David M. Johnson

Allen Trimble Professor of Botany/Microbiology

Education

B.A., Hendrix College
M.A., Ph.D., University of Michigan

About

David Johnson specializes in the evolution and biodiversity of ferns and tropical trees. In the course of his work, he has visited 12 tropical American countries, two African countries, and five countries in southeastern Asia to collect and study plants. He has described more than 30 species of plants new to science and has written articles for publication in collaboration with colleagues from 10 different countries. His research has been supported by the Fulbright program, the Field Museum, and the American Philosophical Society, among others.

Areas of Interest / Expertise

Evolution and biogeography of the tropical plant family Annonaceae; plant-rust fungus interactions

  • Rainforests
  • Evolutionary relationships of plants
  • Endangered plant species
  • Plant identification

Courses

Organisms & Their Environment

Biodiversity of Flowering Plants

Adaptive Biology of Plants

Tropical Biology

 

Quotes

“I like my students to do hands-on work; to look at something, pick it up, and examine it closely. I also think students learn from working with other students, so I try to create opportunities for them to work collaboratively as much as possible.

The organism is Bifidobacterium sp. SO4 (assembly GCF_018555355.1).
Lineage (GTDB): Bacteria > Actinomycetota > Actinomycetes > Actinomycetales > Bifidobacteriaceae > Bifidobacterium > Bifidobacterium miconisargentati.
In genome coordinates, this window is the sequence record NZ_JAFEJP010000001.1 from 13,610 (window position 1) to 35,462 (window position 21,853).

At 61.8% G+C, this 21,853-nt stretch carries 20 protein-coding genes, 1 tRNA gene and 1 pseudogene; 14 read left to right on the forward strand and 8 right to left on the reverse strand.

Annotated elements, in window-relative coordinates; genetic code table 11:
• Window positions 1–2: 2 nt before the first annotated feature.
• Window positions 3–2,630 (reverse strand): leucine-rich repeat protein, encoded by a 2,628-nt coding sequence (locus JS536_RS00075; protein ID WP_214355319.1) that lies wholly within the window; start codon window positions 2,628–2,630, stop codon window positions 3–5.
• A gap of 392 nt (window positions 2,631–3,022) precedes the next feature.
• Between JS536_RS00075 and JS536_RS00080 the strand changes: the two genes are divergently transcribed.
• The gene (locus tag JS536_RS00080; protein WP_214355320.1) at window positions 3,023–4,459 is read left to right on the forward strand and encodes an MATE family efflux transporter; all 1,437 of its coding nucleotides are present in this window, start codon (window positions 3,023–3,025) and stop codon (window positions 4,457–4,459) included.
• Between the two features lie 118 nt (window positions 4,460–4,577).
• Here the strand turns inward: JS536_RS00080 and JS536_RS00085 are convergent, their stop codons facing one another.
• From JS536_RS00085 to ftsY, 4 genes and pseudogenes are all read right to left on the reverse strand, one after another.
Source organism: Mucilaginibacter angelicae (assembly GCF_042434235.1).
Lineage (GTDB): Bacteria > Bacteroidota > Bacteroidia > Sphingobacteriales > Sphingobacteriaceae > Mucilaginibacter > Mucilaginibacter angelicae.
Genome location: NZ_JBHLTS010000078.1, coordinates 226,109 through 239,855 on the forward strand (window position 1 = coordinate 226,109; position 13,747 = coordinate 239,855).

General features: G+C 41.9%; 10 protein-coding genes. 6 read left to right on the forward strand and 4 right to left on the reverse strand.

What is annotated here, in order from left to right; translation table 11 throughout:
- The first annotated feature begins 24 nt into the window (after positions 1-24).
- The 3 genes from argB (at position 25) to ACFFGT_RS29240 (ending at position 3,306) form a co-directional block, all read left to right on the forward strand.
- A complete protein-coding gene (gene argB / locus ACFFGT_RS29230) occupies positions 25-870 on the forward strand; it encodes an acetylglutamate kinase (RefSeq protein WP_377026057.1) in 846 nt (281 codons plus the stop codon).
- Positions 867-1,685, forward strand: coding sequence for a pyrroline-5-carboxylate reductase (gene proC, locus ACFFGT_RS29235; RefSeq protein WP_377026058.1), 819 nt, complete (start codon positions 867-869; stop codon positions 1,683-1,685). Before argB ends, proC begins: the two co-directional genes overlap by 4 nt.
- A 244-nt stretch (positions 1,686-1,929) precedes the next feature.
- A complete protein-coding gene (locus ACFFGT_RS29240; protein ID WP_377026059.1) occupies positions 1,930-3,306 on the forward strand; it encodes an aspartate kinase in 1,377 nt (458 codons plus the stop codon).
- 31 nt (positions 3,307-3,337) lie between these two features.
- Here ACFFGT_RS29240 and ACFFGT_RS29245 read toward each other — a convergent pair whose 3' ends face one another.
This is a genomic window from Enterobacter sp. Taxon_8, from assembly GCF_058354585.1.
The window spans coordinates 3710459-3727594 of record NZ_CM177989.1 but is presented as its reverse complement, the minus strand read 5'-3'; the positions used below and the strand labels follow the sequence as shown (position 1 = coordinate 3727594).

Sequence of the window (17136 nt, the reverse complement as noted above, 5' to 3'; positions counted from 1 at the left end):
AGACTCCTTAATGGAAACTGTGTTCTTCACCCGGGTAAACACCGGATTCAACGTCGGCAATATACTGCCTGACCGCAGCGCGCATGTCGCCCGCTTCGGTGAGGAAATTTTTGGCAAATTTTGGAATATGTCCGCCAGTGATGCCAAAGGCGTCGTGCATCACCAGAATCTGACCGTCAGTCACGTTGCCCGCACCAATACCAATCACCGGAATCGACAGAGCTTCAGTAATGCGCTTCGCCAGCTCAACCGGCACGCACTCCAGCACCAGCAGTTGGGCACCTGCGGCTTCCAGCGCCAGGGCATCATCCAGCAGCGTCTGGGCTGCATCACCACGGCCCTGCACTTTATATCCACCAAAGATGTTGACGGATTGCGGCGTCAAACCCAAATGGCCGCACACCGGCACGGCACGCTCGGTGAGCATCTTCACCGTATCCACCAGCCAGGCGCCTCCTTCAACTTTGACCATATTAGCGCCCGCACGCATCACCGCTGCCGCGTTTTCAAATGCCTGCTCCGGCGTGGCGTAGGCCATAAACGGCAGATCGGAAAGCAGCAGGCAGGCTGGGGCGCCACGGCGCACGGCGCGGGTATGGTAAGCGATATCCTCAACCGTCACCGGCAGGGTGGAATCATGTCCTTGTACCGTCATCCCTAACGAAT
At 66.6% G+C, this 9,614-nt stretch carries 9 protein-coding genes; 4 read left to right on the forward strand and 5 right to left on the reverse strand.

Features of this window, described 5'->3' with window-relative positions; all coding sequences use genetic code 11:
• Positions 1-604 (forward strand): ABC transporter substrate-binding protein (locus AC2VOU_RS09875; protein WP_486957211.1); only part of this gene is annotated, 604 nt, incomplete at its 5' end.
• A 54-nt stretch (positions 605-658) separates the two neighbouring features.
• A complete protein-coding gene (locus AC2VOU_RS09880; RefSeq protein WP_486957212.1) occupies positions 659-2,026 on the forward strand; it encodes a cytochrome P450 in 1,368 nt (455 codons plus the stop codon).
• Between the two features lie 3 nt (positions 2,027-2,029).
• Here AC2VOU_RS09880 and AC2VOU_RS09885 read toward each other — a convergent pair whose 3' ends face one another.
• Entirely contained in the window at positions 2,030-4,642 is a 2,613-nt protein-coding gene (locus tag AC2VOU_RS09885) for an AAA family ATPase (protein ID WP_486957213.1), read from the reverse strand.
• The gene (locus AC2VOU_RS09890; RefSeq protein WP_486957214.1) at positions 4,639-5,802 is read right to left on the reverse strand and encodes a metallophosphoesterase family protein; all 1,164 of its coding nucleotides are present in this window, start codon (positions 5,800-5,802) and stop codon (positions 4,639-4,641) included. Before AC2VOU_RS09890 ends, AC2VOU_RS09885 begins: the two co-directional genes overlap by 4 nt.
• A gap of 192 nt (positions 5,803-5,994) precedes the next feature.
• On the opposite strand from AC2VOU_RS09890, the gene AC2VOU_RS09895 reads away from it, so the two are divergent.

“Our class trips to the Great Smoky Mountains enable students to observe, and learn about native trees and shrubs in temperate North America as they hike in the Park. Field experiences such as that, or being able to do research through OWU’s Theory-To-Practice Grant Program, in an institution such as the New York Botanical Garden, build understanding. I want my students to learn how to learn. Course content will stay with them for only as long as they use it. They have to have the tools to foster their own learning.

“Science education is theory to practice, and is more crucial now than ever. When I teach my students—especially non majors—I’m teaching people who one day may lead other enterprises and make important policy decisions. They all need to know how to interpret scientific data, and how science works.”

Publications & Presentations

  • 2015Huberantha, a replacement name for Hubera (Annonaceae: Malmeoideae: Miliuseae). Kew Bull. 70: 23. (with T. Chaowasku, R. W. J. M. van der Ham, and L. W. Chatrou).
  • 2015. The historical origin of palaeotropical intercontinental disjunctions in flowering
    plants: insights from the pantropical plant family Annonaceae. Perspectives in Plant
    Ecology, Evolution and Systematics 17: 1–16. (with D.C. Thomas, L. W. Chatrou, G. W. Stull, D. J. Harris, and R. M. K. Saunders).
  • 2014. Molecular Phylogenetic Support for the Taxonomic Merger of Fitzalania and Meiogyne (Annonaceae): New Nomenclatural Combinations under the Conserved Name Meiogyne. Systematic Botany 39(2): 396–404. (with B. Xue, D. C. Thomas, T. Chaowasku, and R. M. K. Saunders).
  • 2013. The short-term germination and establishment success of deer-dispersed seeds in mesic temperate forests. Journal of the Torrey Botanical Society 140(3): 334–348. (with L.H. Blyth, L. J. Ouborg, and L. J. Anderson).
  • 2013. Taxonomy and biogeography of the New Caledonian species of Xylopia (Annonaceae). Adansonia 35(2): 207–226. (with J. Munzinger, J. A. Peterson, and N. A. Murray).